According to Wikipedia:
In photography and cinematography, a telephoto lens is a specific type of a long-focus lens in which the physical length of the lens is shorter than the focal length. This is achieved by incorporating a special lens group known as a telephoto group that extends the light path to create a long-focus lens in a much shorter overall design. The angle of view and other effects of long-focus lenses are the same for telephoto lenses of the same specified focal length. Long-focal-length lenses are often informally referred to as telephoto lenses although this is technically incorrect: a telephoto lens specifically incorporates the telephoto group.
So telephoto lenses are shorter than their focal length. However, when I look at the longer commercially available prime lenses, there's a very clear relationship between the focal length of the lens and its physical length. The lenses get physically longer, to the point of being very, very long indeed, as their focal lengths get longer.
This raises the following questions in my mind:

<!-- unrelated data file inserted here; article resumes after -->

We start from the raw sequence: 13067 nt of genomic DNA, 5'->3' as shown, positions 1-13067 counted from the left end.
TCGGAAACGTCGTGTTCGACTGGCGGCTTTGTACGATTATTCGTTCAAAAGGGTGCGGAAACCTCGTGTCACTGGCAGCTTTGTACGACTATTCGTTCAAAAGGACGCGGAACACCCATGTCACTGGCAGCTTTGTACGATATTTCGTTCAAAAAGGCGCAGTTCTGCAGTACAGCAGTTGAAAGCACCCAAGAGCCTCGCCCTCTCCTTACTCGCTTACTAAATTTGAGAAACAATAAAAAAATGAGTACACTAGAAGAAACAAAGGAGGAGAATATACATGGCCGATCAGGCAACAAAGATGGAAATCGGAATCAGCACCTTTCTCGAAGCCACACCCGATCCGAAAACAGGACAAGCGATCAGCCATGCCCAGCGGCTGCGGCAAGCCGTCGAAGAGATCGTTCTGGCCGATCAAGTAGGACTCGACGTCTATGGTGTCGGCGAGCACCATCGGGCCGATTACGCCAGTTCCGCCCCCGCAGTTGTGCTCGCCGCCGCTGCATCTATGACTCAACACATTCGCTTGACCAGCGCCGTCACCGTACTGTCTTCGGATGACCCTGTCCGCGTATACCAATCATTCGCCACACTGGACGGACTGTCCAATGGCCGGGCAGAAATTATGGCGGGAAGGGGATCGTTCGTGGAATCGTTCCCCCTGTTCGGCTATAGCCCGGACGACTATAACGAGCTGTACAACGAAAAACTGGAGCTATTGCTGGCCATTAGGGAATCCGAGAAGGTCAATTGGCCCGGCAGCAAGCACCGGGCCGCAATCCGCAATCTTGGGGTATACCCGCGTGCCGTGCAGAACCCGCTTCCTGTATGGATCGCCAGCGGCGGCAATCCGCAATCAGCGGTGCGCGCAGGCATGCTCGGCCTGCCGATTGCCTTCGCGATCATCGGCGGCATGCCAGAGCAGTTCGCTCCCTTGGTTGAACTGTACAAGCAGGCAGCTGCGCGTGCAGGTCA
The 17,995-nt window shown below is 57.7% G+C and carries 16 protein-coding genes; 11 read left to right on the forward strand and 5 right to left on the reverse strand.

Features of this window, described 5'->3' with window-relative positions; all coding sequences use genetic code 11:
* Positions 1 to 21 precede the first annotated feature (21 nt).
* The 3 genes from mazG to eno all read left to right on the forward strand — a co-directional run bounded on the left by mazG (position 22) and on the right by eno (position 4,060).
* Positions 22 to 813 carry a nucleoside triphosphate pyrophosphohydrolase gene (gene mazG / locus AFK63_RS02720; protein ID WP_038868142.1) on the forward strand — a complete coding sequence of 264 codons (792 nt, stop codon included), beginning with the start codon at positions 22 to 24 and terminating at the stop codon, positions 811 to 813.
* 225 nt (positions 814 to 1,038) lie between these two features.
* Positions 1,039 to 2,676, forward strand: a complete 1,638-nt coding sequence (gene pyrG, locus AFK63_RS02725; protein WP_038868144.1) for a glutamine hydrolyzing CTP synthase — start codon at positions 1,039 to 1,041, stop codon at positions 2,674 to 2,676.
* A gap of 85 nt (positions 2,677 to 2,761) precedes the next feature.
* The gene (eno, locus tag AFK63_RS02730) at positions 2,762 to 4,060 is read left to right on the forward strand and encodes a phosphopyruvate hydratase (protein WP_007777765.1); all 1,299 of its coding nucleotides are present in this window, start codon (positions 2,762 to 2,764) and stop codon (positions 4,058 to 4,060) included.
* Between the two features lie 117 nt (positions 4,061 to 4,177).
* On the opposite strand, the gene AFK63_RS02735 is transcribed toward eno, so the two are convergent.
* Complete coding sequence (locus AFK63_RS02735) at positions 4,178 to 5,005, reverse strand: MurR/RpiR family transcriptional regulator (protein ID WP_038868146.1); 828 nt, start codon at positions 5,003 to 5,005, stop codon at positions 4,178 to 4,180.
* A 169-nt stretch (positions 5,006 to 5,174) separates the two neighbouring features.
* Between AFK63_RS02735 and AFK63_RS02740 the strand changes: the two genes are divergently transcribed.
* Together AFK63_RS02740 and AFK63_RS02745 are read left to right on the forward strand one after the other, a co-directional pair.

Are these lenses actually telephoto in the technical sense, or just long-focus?
The telephoto group can be used to make a lens shorter than its focal length, but presumably there is a limit to how much shorter? I.e. you can't make it arbitrarily short, right? What is this limit? (Can you use multiple telephoto groups to compound the effect?)
Looking mainly at "full-frame" and smaller format fixed focal length lenses with an angle of view equivalent to an 85mm or greater focal length lens on a full-frame sensor, how likely are these to actually be telephoto in the technical sense (is there any correlation with focal length and/or format size?), and if both technically-telephoto and merely-long-focus lenses are reasonably popular, what are good examples of each?